Your films were always world theater: in the documentary films like CHINA - THEARTS, THEPEOPLE, in which the picture frame gives reality a stage space, as well as in your feature films, which are full of artificial figures surrounded by an opu- lent, often stagelike setting. In PRATER, too, the fictional, sometimes very artificial aspects stand beside several documentary scenes: you observe a group of young people testing their strength with the hammer and bell; a lonely woman sinks as if into a trance alone on the dance floor in the evening; an Indian family disguises itself before the camera for a photo. Fiction and documentation are closely inter- woven.

Yes, like in all of my films. The fiction comes frighteningly close to reality, and reality is a construction, sometimes an illusion.

Veruschka appears as Barbarella, i.e., as an artificial figure, who visits the Prater and thereby takes us by the hand for a short time. In another episode, Elfriede Jelinek, a representative of literature as a site of fiction, takes us through the Prater. The voice-over is a mixture of reportage and fairytale, spoken by actor Peter Fitz. What role do these figures play for you in a documentary film?

The Prater is a time machine. That's why, in addition to my new footage, I also worked with all kinds of quotations. Veruschka as Barbarella or as an evil Barbie doll is also a quotation. Elfriede Jelinek wrote a personal and simultaneously analytical text for the film. She reads this carefully worded text with its complex meaning. So she quotes herself. The film is self-referential, with documentary and feature film excerpts from the turn of the century to the 1960s. From an incredible wealth of great literature, I quote Elias Canetti, Felix Salten, and an unpublished typescript by Erich Kstner. Among the many photographic documents, Emil Mayer is especially remarkable. He captured the Prater in photographs from the turn of the century until the 1930s, with a predilection for the viewers' observations. Music from mechanical music automats, fair organs, orchestrions, pianolas, punchcards, mechanical dolls, music boxes, and the catchy tunes of the various periods are all quoted. These quo- tations, in combination with the new images, not only display history, they also form an amalgamation that clearly makes visible an astonishingly constant structure of amusements through time.

The Prater is a leisure amusement for the masses, and at the same time an image of social structures: during the day it is open for families with children, in the evening for adults, couples, groups, and at all times for young people. And yet the theme of loneliness also emerges in your film: Veruschka in the hall of mirrors, a woman's genuine fear in the ejection seat just before her flight, the woman danc- ing alone, and even the solitary camera that observes the group of young people. What function does the Prater have as a social site?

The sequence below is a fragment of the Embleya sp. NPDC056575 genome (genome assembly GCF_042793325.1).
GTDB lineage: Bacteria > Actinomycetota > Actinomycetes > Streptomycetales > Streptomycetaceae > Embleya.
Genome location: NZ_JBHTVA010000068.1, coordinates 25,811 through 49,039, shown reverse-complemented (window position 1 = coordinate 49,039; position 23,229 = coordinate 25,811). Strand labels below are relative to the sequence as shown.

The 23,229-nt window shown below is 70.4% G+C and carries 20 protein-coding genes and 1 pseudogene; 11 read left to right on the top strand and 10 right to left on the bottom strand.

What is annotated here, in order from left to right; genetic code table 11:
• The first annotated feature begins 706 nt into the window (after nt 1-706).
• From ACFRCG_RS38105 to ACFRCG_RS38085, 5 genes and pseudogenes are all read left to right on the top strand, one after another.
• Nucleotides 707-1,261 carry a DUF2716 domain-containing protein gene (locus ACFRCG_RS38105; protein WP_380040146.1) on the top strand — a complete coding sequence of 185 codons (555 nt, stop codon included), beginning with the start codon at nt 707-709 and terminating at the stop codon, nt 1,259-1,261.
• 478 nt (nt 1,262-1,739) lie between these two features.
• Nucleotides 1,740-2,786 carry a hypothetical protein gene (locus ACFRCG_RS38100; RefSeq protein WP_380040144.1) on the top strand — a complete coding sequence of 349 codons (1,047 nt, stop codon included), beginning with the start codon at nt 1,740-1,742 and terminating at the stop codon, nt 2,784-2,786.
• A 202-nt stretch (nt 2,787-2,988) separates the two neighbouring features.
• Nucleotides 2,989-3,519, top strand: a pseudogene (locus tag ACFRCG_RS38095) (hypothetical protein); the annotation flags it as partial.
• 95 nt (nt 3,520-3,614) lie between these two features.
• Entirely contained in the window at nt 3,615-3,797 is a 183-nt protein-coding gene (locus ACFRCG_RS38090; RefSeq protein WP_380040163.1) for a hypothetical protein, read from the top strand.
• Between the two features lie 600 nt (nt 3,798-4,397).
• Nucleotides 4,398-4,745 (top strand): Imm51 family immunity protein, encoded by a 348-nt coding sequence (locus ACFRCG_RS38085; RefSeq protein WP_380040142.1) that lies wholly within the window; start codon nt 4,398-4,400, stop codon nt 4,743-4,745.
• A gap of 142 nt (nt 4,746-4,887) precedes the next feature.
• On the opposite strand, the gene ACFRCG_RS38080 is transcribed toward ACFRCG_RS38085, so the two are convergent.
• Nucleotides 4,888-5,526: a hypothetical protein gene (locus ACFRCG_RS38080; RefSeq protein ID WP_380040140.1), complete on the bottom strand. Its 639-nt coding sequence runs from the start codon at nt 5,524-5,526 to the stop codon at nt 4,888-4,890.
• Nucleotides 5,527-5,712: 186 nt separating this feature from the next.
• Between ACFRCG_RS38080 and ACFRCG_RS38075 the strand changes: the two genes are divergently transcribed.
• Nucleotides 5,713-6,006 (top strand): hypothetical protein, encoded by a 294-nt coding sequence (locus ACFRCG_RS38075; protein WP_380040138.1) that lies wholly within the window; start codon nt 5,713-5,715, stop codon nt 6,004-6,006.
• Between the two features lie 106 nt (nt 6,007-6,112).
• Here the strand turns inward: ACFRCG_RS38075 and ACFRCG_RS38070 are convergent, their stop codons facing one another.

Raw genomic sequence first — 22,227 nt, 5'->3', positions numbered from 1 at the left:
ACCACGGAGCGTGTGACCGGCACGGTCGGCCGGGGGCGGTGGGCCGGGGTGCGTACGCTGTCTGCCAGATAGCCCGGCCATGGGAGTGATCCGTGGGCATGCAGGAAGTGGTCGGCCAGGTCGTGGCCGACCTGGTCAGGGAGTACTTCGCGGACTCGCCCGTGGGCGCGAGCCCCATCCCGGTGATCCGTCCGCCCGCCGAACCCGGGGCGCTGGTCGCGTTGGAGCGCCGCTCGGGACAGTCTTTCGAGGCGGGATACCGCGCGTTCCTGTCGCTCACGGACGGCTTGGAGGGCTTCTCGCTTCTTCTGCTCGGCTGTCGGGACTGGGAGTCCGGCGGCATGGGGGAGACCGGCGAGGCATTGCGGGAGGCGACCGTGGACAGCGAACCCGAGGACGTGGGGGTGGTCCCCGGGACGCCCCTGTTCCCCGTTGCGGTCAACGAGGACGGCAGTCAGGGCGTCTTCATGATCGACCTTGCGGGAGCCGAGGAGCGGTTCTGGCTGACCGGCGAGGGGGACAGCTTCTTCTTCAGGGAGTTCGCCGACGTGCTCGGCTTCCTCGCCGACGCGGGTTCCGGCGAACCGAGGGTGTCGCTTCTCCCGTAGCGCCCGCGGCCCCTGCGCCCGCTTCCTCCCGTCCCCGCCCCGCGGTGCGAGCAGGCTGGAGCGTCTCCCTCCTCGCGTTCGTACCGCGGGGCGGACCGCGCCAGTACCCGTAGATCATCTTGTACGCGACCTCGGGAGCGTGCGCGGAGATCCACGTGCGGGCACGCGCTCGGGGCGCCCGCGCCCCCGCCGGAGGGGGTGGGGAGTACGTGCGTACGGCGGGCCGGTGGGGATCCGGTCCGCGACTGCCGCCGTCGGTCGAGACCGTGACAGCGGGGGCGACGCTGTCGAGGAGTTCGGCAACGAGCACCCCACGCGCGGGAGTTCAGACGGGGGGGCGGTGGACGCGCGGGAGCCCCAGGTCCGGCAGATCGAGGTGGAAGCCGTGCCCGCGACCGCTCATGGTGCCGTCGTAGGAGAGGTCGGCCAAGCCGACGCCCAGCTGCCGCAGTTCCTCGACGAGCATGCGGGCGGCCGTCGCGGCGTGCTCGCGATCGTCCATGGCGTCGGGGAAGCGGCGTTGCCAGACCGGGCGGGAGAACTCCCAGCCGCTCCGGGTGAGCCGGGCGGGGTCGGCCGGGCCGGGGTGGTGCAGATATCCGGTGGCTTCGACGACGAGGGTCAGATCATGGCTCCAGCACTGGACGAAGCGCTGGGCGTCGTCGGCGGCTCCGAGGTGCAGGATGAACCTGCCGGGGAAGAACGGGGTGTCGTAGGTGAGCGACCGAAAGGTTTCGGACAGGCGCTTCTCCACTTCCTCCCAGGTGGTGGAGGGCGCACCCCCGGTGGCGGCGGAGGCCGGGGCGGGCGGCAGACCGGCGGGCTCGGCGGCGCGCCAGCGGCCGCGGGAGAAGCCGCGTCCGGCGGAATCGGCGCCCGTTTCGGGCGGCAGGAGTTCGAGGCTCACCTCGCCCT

Like EXILE SHANGHAI before it, PRATER too reports on a site that is exterritorial. These places are miniature models of the world. Just as Shanghai of the 1930s and 1940s focused the global political situation as with a magnifying glass, because all the parties involved in World War II, on both sides, were present in Shanghai. Colonialism was slowly coming to an end, an incredible spectrum of Chinese reform movements was virulent, and the Nationalists under Chiang Kai-shek battled the Maoists. All the precarious social and political banana peels were present in one place, and everyone slipped on them. The Prater is also a model that is subject to changes in time, fashions, and technology. The developments toward an urban society and then a global village with its changed living conditions are especially legible in the Prater. What the spirit of the time finds attractive is offered. The enthu- siasm for outer space brought the Ejection Seat, the Mozart Year brought the Mozart Flip, the hand-operated carousel developed into high-tech centrifugal attrac- tions. Tests with astronauts designed to determine their resilience and limits under acceleration or extreme braking brought the Prater the newest extreme attractions.

You do not travel to exotic worlds with this film. But the faraway was staged in the Prater, brought close, so to speak. The visitor to the Prater could write postcards from Little Venice to those left at home. In 1896, an Ashanti village was reconstructed. Its inhabitants, who were shipped in from Africa, lived there as if in a zoo: the visitor could take part in this Big Brother-type scenario. Over time, the peo- ple on display came into close contact with the Austrians. What is your view of this "openness to the world" that the Prater put on display and that arose from a some- times touristic, sometimes colonialist imagination?

Along with the Ashanti village, there were also Kabyles, Fiji Islanders, Hottentots, Native Americans, and minature cities that the public could view. I think it had to do with an encyclopedic view of the world. At that time, almost all European countries had colonies and among the societies that regarded themselves as "civi- lized", hegemonic thinking was a general consensus. At the same time, there were life-reform movements whose slogan was "back to nature" and that saw their ideal of a "natural life" embodied in these "wild people". There were artists who journeyed to exotic countries, writers or poet-anthropologists, whose work and imagination was greatly influenced by these cultures. The gaze at the anthropological displays was an extremely contradictory one and often characterized by ignorance and unfeelingness toward unfamiliar people and peoples.

In the film TAIGA we hear the following song of the shamans, which could easily stand in the opening credits of PRATER:

Sky above
earth below
See my herd
from the north
See my horses, from the south.
Look, see, come.

P.S.: The film has just been completed. I'm sitting in a Viennese coffeehouse over my third caf au lait answering your questions. Where in Germany is there a public space where one can sit, think, write, and dream so comfortably and undis- turbed and without a hint of pressure to consume?

The questions were asked by Stefanie Schulte Strathaus, January 2007.